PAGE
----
Meatless Magic Meal

I was cold and wanted a simple supper that would warm me to the core.  I wanted easy and satisfying, and I wanted flavor and nutrition.  Oh, and it had to be something everyone would enjoy.   You may think this a steep list of demands for a one-pot dish, but, believe it or not, Kitchri magically fits the bill.

Kitchri is an Indian dish consisting of red lentils and basmati rice – and not a whole lot more.  It gets its flavor from fried onions and garam masala.  Garam masala is an Indian spice blend traditionally containing coriander, cumin, black peppercorns, cardamom, cinnamon, cloves, and nutmeg.
This Spice House carries my usual blend in its whole and ground forms. Theirs uses Moroccan coriander, cardamom from Tamil Nadu, India, Tellicherry pepper, cinnamon, kalonji (aka black cumin) caraway, Zanzibar cloves, China #1 ginger and nutmeg.  (I buy the whole and grind it myself in my spice grinder – aka cheap coffee grinder – on an as needed basis).

I assembled my ingredients and discovered…I was out of the aforementioned seasoning staple.  But…all was not lost.  I happened to have some newly purchased Ras El Hanout.  My cousin, Peter, fell in love with this Middle Eastern spice blend when he was in Morocco with the Peace Corps and, at one point, suggested I give it a try.  Thank goodness I did or my perfect dinner idea would have to be scratched.
Ras El Hanout, translated as “Top of the Shop,” is typically made from the best of the spices the merchant has to offer (hence the name).  It contains a range of flavorful ingredients.  My Spice House version is packed with Tellicherry black pepper, cardamom, salt, ginger, cinnamon, mace, turmeric, allspice, nutmeg, and saffron.  It was close enough for me and for my kitchri (but probably my old Indian grandmother – if I had one).

The recipe follows, but please note - only long grain basmati rice will do.  Short grain rice will not break down into the texture required for this dish and instant rice...yuck.  Don't even get me started on that. 

A great (and permissible) shortcut can be found in the aisles of many Asian and Middle Eastern grocery stores.  Instead of frying two onions in the butter (or ghee), sometimes I use half a cup of fried onions - and not the one's used on green bean casserole.  These are sold also as "fried shallots" or Bawang Goreng.  They are usually only a couple of bucks for a poundish (500g) bag and work nicely in a pinch.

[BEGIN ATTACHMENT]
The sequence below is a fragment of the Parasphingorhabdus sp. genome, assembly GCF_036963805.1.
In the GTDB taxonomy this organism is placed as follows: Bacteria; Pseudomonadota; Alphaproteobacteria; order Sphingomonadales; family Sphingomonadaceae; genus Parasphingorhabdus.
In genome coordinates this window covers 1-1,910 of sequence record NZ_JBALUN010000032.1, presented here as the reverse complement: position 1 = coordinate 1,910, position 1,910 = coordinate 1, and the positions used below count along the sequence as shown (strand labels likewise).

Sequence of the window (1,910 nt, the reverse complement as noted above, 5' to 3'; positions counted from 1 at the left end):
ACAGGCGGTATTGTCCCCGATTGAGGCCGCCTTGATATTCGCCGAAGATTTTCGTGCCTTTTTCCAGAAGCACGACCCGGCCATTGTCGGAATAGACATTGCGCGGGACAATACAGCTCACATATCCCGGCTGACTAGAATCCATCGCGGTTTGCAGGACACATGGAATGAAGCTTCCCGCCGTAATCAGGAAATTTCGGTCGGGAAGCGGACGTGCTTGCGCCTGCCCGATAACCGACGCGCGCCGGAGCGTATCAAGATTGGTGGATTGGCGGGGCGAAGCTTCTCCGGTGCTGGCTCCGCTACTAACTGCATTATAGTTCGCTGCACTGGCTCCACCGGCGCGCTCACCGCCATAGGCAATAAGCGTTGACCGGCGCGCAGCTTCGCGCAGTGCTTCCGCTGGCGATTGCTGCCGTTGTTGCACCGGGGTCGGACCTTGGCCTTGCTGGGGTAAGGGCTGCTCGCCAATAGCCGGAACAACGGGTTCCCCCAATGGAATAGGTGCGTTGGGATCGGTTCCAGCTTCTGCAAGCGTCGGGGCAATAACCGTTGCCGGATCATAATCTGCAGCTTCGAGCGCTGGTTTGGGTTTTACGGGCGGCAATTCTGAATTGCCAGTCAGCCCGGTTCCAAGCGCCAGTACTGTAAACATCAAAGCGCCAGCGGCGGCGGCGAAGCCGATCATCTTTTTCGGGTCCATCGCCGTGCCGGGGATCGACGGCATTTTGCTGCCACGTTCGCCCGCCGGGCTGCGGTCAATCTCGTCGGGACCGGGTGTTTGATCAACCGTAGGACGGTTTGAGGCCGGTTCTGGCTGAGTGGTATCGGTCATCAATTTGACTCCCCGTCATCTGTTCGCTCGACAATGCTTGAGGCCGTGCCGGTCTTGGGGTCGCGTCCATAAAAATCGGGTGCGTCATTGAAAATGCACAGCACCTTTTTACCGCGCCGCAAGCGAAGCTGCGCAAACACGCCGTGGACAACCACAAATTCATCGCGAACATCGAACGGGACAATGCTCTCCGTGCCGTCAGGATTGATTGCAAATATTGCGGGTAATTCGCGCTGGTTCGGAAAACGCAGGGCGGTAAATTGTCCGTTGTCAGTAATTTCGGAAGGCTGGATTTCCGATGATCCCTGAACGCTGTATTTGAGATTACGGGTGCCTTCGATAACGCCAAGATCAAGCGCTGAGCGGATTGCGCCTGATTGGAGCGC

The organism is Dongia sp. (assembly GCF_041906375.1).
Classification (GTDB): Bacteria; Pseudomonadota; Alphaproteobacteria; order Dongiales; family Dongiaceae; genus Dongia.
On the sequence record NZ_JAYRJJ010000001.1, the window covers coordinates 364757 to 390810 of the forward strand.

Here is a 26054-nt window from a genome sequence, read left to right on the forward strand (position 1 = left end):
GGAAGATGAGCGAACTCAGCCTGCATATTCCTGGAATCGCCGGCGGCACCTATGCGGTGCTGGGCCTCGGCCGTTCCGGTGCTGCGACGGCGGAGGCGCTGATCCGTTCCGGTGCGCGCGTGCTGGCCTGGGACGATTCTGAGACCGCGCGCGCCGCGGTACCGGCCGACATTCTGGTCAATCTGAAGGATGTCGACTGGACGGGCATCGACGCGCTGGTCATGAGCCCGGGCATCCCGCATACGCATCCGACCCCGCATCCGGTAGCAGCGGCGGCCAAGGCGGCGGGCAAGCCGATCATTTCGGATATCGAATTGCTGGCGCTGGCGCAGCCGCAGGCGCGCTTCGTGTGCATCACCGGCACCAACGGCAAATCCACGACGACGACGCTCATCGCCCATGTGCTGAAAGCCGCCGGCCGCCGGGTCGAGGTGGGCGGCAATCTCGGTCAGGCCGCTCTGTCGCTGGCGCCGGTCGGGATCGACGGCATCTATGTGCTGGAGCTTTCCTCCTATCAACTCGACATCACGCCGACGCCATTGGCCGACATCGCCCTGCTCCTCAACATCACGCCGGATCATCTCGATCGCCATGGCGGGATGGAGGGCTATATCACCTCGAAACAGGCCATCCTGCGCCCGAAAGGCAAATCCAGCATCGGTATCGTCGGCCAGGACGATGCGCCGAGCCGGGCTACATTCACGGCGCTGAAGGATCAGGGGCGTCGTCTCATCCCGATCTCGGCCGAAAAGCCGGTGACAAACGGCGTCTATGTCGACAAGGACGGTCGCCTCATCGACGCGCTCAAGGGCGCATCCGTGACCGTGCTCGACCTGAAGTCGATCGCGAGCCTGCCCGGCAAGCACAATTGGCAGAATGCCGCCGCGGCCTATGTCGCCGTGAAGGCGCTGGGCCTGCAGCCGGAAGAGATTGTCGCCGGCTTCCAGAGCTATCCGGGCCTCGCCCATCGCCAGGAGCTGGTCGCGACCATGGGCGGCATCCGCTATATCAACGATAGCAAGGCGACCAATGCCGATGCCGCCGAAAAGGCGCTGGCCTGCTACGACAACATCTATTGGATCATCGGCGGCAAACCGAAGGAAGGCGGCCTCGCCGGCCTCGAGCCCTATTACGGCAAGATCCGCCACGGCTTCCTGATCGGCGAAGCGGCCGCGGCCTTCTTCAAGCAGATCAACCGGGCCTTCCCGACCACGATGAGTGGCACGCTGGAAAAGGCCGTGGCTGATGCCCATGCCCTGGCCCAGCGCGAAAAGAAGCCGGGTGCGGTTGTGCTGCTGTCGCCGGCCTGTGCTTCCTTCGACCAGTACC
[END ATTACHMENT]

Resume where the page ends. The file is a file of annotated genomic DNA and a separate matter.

1c basmati rice (no substitutions on this one!)
1c red lentils
2T butter (or ghee if you have it)
2 onions sliced thin (or .5c fried onions)
5.5c hot water
2-3t salt (to taste)
1.5t garam masala (ground)

-Rinse lentils removing any bad ones or impurities and set aside
-Melt butter in large stock pot over med heat.  When bubbly, add onions (if using) and cook until browned.
-Add rice and lentils and stir constantly for 3 minutes
-Add salt and garam masala (and fried onions if using instead of fresh)
-Turn heat to med-high and add hot water all at once (beware of the hot burst of steam) and give a quick stir.
-Bring to a boil, cover, and reduce heat to low.
-DO NOT peak, stir, maim, or harass for 25 minutes until lentils and rice are cooked.
-Stir rapidly to achieve smooth, porridge consistency (add .5c more hot water and cook on low 10 more minutes for softer texture if desired)
-Eat and enjoy!

The flavor might not have been exactly authentic, but the Ras El Hanout was an excellent substitute and had the exotic flavor I craved.  Oh…and as a bonus, it is meat free! 


  1. Any chance you have a picture of the finished product?

    1. I'm sorry that I do not...I know I should. I thought about this entry *after* I made the meal. The finished dish looks much like a reddish/orange oatmeal. The lentils cook completely down and the rice adds a slight chunkiness to the texture although no whole pieces remain.

  2. I'm learning to use lentils. My husband is not into it, but I think it's great to introduce to my kids. I still have some basmati rice left. I should make a small amount first and see if kids will like it. By the way I love fried onions too! :-)

    1. It should be pretty easy to make a half portion or less because there are so few ingredients and you can adjust the water quantity to your taste (it's a bit like making Okayu)

      Red lentils are different from the green or brown I sometimes use to make soup. The red ones disappear when they are cooked.

      I hope your kids enjoy this dish. My kids bug me to make it - and it's so easy, how can I resist? Thank you for stopping by!